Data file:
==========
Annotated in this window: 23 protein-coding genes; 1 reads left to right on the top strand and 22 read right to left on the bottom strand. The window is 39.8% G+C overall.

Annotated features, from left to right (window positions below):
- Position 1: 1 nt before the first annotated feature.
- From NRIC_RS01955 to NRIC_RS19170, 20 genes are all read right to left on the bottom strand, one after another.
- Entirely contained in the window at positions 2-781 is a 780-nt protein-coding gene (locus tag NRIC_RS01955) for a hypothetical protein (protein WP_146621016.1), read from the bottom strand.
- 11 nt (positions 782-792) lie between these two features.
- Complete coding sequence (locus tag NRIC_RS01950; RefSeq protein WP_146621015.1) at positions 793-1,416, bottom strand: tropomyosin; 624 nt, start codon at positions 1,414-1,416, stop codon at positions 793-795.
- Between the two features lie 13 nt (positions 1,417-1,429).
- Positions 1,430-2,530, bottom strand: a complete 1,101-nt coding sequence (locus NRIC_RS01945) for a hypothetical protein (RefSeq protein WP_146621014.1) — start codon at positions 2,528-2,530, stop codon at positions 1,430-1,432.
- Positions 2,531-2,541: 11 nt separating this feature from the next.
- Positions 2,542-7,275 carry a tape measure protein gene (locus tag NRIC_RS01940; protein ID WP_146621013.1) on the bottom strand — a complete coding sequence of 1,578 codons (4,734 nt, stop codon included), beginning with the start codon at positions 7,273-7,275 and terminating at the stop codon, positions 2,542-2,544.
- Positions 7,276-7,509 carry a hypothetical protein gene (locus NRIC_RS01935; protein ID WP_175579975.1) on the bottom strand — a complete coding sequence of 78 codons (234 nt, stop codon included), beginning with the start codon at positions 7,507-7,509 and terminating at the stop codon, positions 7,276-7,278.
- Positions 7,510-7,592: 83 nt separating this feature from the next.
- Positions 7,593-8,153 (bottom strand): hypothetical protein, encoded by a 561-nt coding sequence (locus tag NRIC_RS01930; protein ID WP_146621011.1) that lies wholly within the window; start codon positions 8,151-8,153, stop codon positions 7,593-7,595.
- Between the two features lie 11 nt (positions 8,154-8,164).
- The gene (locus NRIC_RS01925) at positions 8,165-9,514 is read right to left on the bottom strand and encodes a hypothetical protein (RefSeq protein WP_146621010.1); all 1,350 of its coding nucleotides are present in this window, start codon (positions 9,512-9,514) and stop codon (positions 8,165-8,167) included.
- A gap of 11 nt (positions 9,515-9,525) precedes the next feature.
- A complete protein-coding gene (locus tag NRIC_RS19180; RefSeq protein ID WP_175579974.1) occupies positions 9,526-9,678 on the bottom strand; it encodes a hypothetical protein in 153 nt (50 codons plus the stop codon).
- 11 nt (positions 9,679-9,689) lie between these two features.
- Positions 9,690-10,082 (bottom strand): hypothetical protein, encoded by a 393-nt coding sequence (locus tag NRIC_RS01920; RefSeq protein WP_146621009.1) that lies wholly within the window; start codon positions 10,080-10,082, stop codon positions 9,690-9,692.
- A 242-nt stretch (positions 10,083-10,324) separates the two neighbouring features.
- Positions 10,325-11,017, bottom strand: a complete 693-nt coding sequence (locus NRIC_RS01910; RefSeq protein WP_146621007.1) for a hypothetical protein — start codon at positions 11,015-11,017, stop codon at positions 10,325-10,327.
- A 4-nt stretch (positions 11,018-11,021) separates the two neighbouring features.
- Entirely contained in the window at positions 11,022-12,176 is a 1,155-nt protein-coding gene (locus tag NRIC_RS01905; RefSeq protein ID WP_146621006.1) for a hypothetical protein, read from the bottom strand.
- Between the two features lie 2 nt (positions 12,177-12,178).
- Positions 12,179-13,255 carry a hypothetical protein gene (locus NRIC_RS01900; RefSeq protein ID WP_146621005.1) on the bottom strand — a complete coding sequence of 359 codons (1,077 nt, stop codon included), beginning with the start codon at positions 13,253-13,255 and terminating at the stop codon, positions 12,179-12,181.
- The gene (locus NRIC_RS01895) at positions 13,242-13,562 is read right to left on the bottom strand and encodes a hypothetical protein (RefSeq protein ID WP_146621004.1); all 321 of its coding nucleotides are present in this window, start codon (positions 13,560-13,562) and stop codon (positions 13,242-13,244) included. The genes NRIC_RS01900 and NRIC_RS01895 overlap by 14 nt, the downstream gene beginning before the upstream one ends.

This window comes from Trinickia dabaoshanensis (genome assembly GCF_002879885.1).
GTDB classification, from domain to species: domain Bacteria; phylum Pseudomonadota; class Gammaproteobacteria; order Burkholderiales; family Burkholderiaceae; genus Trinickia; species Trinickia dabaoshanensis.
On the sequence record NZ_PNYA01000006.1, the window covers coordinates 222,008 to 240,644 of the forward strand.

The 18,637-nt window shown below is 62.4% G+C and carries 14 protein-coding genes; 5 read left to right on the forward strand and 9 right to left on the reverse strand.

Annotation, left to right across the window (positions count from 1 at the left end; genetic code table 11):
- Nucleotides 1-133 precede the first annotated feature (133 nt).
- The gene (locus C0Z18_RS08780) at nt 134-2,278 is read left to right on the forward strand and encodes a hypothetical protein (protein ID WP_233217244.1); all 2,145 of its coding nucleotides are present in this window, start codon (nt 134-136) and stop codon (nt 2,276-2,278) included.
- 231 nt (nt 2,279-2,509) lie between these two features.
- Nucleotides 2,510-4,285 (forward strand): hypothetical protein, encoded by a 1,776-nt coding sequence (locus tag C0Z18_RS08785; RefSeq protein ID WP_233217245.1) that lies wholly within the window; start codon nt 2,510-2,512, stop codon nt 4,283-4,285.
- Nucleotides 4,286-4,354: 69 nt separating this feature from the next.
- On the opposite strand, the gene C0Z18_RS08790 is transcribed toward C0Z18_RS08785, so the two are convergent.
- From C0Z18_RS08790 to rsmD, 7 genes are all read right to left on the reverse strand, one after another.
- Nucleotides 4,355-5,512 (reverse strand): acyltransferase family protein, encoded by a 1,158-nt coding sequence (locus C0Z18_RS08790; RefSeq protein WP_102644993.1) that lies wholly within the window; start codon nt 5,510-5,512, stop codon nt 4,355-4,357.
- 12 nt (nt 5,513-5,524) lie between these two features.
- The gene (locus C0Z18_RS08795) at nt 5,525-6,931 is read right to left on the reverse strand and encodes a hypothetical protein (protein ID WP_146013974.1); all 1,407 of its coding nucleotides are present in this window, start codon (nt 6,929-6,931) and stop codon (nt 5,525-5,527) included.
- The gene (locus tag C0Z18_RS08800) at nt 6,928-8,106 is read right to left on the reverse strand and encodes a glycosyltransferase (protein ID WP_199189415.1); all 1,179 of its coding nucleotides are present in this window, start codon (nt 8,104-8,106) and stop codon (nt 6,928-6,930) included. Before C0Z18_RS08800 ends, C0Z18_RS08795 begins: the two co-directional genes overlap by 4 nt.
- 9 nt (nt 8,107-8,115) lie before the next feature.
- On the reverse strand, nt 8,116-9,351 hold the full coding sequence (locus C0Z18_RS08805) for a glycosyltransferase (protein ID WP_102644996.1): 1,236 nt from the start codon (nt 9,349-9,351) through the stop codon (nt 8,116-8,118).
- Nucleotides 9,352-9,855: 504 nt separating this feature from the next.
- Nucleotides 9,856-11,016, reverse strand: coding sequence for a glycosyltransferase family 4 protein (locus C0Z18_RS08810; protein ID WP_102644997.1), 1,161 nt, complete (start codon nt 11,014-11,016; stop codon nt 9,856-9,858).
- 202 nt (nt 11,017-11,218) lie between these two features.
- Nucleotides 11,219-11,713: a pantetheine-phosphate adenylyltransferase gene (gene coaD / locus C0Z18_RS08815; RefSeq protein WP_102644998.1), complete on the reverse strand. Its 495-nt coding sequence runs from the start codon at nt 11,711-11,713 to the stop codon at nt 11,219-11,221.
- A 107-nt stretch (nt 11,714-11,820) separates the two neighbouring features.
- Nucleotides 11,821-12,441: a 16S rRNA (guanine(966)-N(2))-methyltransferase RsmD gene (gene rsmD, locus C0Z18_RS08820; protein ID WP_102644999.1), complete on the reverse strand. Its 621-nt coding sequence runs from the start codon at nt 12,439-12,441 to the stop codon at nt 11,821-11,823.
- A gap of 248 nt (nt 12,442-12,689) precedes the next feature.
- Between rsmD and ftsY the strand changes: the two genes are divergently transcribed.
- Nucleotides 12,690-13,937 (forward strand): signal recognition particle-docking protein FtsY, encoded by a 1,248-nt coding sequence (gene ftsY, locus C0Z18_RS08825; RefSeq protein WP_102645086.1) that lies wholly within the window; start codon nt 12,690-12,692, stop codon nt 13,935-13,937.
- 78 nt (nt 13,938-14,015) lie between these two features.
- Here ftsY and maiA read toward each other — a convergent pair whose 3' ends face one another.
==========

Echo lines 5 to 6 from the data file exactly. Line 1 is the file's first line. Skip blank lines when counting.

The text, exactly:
- Entirely contained in the window at positions 2-781 is a 780-nt protein-coding gene (locus tag NRIC_RS01955) for a hypothetical protein (protein WP_146621016.1), read from the bottom strand.
- 11 nt (positions 782-792) lie between these two features.